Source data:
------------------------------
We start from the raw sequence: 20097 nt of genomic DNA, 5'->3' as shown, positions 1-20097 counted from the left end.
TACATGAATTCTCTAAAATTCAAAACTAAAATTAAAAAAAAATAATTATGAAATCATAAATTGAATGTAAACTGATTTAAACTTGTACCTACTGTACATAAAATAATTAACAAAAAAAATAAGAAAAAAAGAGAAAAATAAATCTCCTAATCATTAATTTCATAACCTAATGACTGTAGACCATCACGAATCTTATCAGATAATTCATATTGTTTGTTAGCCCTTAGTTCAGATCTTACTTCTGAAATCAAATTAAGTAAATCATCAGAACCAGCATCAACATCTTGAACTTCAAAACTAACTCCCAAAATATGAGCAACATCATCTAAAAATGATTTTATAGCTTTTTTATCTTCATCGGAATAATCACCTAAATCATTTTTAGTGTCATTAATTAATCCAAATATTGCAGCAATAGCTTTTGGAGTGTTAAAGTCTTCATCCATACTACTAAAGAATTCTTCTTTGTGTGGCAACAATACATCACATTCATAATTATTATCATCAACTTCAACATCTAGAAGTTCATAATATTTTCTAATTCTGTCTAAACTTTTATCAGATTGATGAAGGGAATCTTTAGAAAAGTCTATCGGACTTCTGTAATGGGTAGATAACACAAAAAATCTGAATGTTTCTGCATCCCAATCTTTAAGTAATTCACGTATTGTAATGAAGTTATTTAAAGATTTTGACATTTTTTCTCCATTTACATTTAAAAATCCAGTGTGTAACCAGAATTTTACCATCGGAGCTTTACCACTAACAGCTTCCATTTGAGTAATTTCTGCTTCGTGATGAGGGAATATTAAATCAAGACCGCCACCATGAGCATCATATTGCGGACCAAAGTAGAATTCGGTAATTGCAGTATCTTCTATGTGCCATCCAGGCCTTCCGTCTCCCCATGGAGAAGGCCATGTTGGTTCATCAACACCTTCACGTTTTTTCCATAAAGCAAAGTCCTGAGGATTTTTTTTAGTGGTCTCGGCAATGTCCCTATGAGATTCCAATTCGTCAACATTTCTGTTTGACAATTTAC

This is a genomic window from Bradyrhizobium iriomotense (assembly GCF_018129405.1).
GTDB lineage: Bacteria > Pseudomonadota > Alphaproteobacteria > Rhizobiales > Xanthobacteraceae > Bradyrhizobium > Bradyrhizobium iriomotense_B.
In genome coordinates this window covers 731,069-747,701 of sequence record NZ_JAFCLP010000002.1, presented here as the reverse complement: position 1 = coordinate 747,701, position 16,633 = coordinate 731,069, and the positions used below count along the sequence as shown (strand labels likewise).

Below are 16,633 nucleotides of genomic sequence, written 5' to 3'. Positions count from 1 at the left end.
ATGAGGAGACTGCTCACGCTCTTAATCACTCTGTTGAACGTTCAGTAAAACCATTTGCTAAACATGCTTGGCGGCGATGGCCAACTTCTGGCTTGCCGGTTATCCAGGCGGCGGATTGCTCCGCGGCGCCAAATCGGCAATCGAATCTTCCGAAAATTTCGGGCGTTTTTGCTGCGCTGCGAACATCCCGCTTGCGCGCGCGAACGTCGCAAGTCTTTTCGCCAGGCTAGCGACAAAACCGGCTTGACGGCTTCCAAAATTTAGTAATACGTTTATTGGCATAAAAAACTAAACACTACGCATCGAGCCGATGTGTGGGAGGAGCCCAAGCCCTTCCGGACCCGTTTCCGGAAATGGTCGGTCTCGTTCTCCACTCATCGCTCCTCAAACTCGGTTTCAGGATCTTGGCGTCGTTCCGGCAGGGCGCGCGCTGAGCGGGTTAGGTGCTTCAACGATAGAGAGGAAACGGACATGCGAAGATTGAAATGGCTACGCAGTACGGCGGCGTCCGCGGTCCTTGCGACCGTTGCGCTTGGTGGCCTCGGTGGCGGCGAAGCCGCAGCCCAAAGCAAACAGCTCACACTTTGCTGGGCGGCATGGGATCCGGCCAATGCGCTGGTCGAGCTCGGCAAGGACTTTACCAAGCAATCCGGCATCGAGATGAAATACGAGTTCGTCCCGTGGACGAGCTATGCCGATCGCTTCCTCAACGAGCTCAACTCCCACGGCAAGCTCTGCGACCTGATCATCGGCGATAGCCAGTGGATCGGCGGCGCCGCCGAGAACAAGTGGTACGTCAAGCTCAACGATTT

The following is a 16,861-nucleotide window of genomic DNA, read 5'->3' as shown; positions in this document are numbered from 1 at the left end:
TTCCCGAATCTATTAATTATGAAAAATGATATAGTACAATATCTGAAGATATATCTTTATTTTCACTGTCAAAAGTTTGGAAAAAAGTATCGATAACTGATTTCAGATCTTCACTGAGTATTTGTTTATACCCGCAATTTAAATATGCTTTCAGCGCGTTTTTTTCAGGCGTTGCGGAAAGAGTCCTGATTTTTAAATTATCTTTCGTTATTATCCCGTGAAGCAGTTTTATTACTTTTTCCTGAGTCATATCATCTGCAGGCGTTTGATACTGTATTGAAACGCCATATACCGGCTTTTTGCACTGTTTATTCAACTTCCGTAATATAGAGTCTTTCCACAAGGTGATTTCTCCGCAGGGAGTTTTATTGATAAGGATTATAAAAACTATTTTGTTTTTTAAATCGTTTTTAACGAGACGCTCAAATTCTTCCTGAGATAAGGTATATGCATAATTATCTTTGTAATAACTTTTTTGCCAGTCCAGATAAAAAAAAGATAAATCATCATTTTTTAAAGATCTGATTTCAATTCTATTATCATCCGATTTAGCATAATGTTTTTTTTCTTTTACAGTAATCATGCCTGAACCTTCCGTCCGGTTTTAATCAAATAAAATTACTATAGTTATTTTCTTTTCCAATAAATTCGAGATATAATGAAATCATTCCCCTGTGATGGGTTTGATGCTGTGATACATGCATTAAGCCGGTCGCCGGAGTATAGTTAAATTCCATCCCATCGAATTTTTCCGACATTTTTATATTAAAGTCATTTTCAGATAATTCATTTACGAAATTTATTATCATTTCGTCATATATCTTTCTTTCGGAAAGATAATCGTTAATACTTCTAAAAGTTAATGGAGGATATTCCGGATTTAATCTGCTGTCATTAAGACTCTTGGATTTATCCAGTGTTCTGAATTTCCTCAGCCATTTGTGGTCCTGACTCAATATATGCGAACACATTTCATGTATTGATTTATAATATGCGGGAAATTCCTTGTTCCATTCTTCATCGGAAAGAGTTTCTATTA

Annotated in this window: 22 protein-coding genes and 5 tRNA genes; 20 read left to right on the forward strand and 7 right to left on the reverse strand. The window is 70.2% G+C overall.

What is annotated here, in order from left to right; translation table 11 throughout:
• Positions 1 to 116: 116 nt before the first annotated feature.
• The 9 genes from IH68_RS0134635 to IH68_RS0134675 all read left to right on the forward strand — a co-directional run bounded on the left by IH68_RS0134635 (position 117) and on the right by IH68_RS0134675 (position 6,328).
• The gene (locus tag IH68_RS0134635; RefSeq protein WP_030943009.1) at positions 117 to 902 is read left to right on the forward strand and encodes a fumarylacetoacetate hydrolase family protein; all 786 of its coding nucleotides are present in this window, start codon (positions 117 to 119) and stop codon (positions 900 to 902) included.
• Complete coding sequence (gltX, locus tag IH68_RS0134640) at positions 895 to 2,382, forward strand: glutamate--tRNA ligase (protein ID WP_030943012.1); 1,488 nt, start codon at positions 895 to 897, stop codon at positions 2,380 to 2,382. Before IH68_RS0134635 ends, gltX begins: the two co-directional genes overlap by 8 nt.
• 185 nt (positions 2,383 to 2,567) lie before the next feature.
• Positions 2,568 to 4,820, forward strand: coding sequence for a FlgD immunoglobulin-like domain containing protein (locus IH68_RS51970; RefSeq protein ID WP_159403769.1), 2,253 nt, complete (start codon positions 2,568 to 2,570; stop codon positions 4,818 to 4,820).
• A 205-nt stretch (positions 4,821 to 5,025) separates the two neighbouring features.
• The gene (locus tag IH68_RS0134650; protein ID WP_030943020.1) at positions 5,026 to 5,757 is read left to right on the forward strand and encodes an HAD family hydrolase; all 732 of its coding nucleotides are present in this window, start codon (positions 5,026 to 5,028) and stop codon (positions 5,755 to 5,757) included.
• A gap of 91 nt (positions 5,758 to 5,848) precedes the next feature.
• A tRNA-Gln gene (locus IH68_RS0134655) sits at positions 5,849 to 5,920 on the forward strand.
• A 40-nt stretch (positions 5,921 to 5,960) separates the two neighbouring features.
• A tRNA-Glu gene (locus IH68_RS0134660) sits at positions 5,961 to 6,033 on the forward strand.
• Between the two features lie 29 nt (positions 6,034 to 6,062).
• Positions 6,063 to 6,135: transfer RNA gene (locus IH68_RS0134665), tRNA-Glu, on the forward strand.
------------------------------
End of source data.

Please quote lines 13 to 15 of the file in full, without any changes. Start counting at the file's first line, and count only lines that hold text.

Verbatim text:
• The 9 genes from IH68_RS0134635 to IH68_RS0134675 all read left to right on the forward strand — a co-directional run bounded on the left by IH68_RS0134635 (position 117) and on the right by IH68_RS0134675 (position 6,328).
• The gene (locus tag IH68_RS0134635; RefSeq protein WP_030943009.1) at positions 117 to 902 is read left to right on the forward strand and encodes a fumarylacetoacetate hydrolase family protein; all 786 of its coding nucleotides are present in this window, start codon (positions 117 to 119) and stop codon (positions 900 to 902) included.
• Complete coding sequence (gltX, locus tag IH68_RS0134640) at positions 895 to 2,382, forward strand: glutamate--tRNA ligase (protein ID WP_030943012.1); 1,488 nt, start codon at positions 895 to 897, stop codon at positions 2,380 to 2,382. Before IH68_RS0134635 ends, gltX begins: the two co-directional genes overlap by 8 nt.